How I use my Hobonichi Techo

There's no more gorgeous paper for writing with fountain pens than Tomoe River Paper. This is the year and a bit's worth of paper that you get with a Hobonichu Techo. Super thin, super ink resistant and super smooth. It not only is able to handle fountain pen ink, it brings out the best in it, showing off sheen like no other paper.

The page per day is minimalist in design, inviting creativity. As a bonus, it was picked up this year by JetPens in the States and WonderPens in Canada. Previously, they could only be ordered directly from Japan.

This is the larger A5 size that I used for 2015.

Last year, I had a Hobonichi Cousin, but I found the pages far too large. I don't use it like an art journal as some brilliant people do on Instagram. It didn't make sense for my needs and I rarely used it. 

This year, I got the smaller A6 size that fits well in hand. I am housing it in this lovely Harris Tweed A6 size cover from Esplanade London.

I've committed myself to use it as my daily journal. Lots of people use it to plan as well; I've seen some awesome bullet journal setups in the Hobonichi. 

On December 16, the Hobonichi started with 2 days a day. 

I really liked having small drawings to add a pop of colour contrasting with the black text. Putting the drawings and text in before I journal is really helpful in getting over blank page syndrome. I don't find myself stare at the page, afraid to ruin the pristine blank space, overwhelmed by expectations for what could be written. 

I've actually been a bit boring lately with my pen and ink choice. My constant everyday carry has been my matte black Pilot Vanishing Point with J. Herbin Perle Noire. All of the text in my Hobonichi is usually written in print, and in black. There's nothing wrong with either of them, but there's a distinct lack of lack of adventure in a black pen and black in. However, they are a nice and reliable pair I can always count on.

I have been inspired to do something different occassionally. I did this spread using my contrast colour to journal and black to write my quote. The ink is Iroshizuku Yu-Yake which is a deliciously bright orange colour with some amazing shading. I've had the ink sample for forever, but I've never had a use for orange ink. 

Inking the orange up has shown me that I might discover some things I love if I step outside my colour comfort zone. I have always avoided orange inks because it, like yellow and pink, always seemed too bright to be legible. This is a very strong orange that's, well, like a punch in the face. It's a beautiful contrast with the gross winter weather in Ottawa. It's -15 degrees celsius without wind chill today!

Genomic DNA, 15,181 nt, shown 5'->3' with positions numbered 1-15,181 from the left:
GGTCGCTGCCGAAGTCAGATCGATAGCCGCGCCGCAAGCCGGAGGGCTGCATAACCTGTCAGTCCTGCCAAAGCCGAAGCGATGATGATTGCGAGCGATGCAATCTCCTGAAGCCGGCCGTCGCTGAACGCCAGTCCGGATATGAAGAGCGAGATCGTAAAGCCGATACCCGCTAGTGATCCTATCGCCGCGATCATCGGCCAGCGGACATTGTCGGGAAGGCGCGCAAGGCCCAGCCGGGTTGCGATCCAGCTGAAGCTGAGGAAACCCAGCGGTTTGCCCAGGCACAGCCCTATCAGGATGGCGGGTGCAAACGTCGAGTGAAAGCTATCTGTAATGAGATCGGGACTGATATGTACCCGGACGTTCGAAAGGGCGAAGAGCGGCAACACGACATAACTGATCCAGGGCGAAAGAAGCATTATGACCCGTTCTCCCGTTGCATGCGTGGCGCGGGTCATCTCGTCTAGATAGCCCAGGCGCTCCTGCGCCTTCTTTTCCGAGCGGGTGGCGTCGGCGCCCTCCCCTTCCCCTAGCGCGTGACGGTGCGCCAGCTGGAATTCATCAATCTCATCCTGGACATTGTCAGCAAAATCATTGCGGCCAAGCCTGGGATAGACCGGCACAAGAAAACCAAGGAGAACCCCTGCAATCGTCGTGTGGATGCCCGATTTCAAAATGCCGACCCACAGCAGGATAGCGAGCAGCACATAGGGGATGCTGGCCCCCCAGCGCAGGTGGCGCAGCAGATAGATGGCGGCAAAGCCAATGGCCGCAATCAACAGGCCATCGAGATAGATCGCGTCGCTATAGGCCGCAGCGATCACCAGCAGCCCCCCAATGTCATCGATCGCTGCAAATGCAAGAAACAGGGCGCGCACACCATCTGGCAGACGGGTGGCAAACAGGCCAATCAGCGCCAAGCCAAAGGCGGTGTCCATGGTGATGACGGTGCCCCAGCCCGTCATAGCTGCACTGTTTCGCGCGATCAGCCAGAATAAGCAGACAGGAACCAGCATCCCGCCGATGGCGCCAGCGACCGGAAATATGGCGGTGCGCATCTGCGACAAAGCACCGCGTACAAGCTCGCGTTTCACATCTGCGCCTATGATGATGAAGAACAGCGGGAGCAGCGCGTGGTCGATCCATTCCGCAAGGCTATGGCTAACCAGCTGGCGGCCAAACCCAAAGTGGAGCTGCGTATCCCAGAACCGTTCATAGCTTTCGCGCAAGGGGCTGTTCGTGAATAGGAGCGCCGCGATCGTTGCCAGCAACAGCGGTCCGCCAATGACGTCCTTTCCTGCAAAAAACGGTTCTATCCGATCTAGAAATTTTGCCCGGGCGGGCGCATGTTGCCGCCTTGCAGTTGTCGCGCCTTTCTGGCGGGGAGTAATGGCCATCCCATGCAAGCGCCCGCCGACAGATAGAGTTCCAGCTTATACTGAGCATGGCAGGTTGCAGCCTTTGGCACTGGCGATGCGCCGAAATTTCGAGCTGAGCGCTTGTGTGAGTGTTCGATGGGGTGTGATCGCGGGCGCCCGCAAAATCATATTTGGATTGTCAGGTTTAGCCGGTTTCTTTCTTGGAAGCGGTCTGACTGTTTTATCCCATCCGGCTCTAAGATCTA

I've been using the Hobonichi to house my lettering challenges which is a bit easier than coming up with a fresh saying everyday. I'm currently doing the #letteritjanuary challenge. Occasionally, I do have a quote that I really want to have in my book.

This "Be Brave" one below is an example. 

I'm feeling slightly overwhelmed by the semester coming up as I'm starting my 4th year classes at university. I will have to repeat this mantra through the next 4 months. I'm simultaneously excited and terrified because of high expectations and unfamiliar types of assessments. 

One example is a case competition: we'll have 2 hours to prepare a response to a hypothetical emergency, after which time we're suppose to give  briefing with policy recommendations to a panel. It's more common in business schools than public administration schools, but they've really been pushing practical experience the last few years. 

I really love things that show signs that you've used it. The thinness of the paper in the Hobonichi techo means that even adding washi tape starts bulking up the pages. Seeing images of the hobonichi that have grown into the size of the brick inspired me to take a "before" and "after" shot as a mark of the memories stored inside after 365 + 15 days. Watch for the after in January of next year!

Thanks for reading! Let me know: what are you using to journal this year?